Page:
The Lampion malware is being distributed in greater volumes lately, with threat actors abusing WeTransfer as part of their phishing campaigns.
WeTransfer is a legitimate file-sharing service that can be used free of charge, so it’s a no-cost way to bypass security software that may not raise alerts about the URLs used in emails.
In a new campaign observed by email security firm Cofense, Lampion operators are sending phishing emails from compromised company accounts urging users to download a “Proof of Payment” document from WeTransfer.
The file the targets receive is a ZIP archive containing a VBS (Virtual Basic script) file the victim needs to launch for the attack to begin.
Upon execution, the script initiates a WScript process that creates four VBS files with random naming. The first one is empty, the second has minimal functionality, and the third’s only purpose is to launch the fourth script.
Cofense analysts comment that this extra step is unclear, but modular execution approaches are typically preferred for their versatility, allowing easy file swaps.
The fourth script launches a new WScript process that connects to two hardcoded URLs to fetch two DLL files hiding inside password-protected ZIPs. The URLs point to Amazon AWS instances.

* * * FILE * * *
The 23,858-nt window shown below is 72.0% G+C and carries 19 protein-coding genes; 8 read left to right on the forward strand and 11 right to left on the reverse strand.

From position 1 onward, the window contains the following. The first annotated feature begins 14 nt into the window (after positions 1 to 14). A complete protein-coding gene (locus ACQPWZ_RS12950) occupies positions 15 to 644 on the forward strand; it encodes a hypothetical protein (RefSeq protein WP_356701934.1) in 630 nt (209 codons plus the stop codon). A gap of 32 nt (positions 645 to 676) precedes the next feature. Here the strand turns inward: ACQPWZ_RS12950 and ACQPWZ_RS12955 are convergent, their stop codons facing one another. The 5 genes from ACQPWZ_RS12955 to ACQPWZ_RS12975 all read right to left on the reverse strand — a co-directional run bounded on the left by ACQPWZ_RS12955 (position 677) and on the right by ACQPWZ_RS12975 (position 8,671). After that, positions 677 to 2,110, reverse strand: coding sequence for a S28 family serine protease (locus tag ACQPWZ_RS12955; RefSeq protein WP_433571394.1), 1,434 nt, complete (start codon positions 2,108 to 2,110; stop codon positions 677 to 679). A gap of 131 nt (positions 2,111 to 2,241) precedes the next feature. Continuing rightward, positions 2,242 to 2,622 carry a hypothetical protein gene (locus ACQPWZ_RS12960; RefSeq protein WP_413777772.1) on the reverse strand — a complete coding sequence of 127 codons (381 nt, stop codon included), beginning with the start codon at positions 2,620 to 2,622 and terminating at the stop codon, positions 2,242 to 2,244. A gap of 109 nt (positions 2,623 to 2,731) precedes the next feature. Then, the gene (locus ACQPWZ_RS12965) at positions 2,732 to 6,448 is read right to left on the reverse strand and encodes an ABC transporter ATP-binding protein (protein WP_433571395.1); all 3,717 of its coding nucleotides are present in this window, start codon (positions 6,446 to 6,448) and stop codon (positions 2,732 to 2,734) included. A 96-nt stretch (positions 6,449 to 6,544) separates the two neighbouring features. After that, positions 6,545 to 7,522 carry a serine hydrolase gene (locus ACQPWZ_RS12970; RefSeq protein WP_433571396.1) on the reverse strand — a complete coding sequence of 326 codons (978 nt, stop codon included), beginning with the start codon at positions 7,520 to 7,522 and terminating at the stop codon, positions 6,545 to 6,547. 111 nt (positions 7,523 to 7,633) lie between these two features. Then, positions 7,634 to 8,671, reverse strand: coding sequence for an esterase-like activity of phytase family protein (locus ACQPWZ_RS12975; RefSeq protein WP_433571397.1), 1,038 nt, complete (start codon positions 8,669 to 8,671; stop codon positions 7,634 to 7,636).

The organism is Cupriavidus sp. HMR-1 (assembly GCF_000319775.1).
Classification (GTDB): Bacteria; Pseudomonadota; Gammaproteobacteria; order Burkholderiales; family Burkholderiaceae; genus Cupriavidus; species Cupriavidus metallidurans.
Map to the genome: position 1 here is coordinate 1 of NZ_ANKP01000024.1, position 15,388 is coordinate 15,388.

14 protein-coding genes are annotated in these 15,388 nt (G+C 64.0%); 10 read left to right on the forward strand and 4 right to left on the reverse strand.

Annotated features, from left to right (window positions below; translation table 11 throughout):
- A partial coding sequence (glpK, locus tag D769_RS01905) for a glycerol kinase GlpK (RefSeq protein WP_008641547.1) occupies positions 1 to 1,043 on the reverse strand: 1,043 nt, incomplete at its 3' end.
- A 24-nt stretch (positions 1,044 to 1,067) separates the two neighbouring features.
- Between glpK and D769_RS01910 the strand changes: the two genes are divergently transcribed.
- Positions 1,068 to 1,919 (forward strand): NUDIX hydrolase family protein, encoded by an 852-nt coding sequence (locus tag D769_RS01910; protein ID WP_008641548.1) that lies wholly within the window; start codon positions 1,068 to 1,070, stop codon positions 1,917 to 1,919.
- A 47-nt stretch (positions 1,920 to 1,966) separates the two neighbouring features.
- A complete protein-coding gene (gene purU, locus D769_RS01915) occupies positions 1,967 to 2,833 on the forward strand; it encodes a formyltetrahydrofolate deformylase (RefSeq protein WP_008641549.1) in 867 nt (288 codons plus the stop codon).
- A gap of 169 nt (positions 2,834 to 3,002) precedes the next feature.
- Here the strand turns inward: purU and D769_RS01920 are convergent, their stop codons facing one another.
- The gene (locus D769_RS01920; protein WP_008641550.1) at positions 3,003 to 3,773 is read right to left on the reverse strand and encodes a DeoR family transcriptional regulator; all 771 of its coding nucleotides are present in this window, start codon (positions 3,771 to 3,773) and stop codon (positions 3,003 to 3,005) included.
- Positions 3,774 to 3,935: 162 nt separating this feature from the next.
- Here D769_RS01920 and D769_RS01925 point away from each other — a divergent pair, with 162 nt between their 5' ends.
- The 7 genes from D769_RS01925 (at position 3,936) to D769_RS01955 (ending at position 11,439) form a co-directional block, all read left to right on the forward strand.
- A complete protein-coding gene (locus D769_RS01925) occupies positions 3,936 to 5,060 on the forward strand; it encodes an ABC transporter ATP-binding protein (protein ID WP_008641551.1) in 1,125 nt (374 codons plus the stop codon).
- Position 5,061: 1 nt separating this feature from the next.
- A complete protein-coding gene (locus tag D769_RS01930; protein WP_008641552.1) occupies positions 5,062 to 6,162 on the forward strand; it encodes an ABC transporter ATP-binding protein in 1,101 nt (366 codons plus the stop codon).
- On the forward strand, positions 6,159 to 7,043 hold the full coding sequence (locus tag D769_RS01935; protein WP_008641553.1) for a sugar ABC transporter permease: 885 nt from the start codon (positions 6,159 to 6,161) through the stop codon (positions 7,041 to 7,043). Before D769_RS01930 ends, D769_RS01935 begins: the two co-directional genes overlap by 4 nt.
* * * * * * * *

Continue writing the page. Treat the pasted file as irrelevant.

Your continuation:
The password for the ZIP files is hardcoded in the script, so the archives are extracted without requiring user interaction. The contained DLL payloads are loaded into memory, allowing Lampion to be stealthily executed on compromised systems.
From there, Lampion begins stealing data from the computer, targeting bank accounts by fetching injections from the C2 and overlaying its own login forms on login pages. When users enter their credentials, these fake login forms will be stolen and sent to the attacker.
The Lampion trojan has been around since at least 2019, focusing mainly on Spanish-speaking targets and using compromised servers to host its malicious ZIPs.
In 2021, Lampion was seen abusing cloud services for hosting the malware for the first time, including Google Drive and pCloud.
More recently, in March 2022, Cyware reported an uptick in the trojan’s distribution, identifying a hostname link to Bazaar and LockBit operations.
Cyware also reported that Lampion’s authors were actively trying to make their malware harder to analyze by adding more obfuscation layers and junk code.
Cofense’s latest report indicates that Lampion is an active and stealthy threat, and users should be cautious with unsolicited emails asking them to download files, even from legitimate cloud services.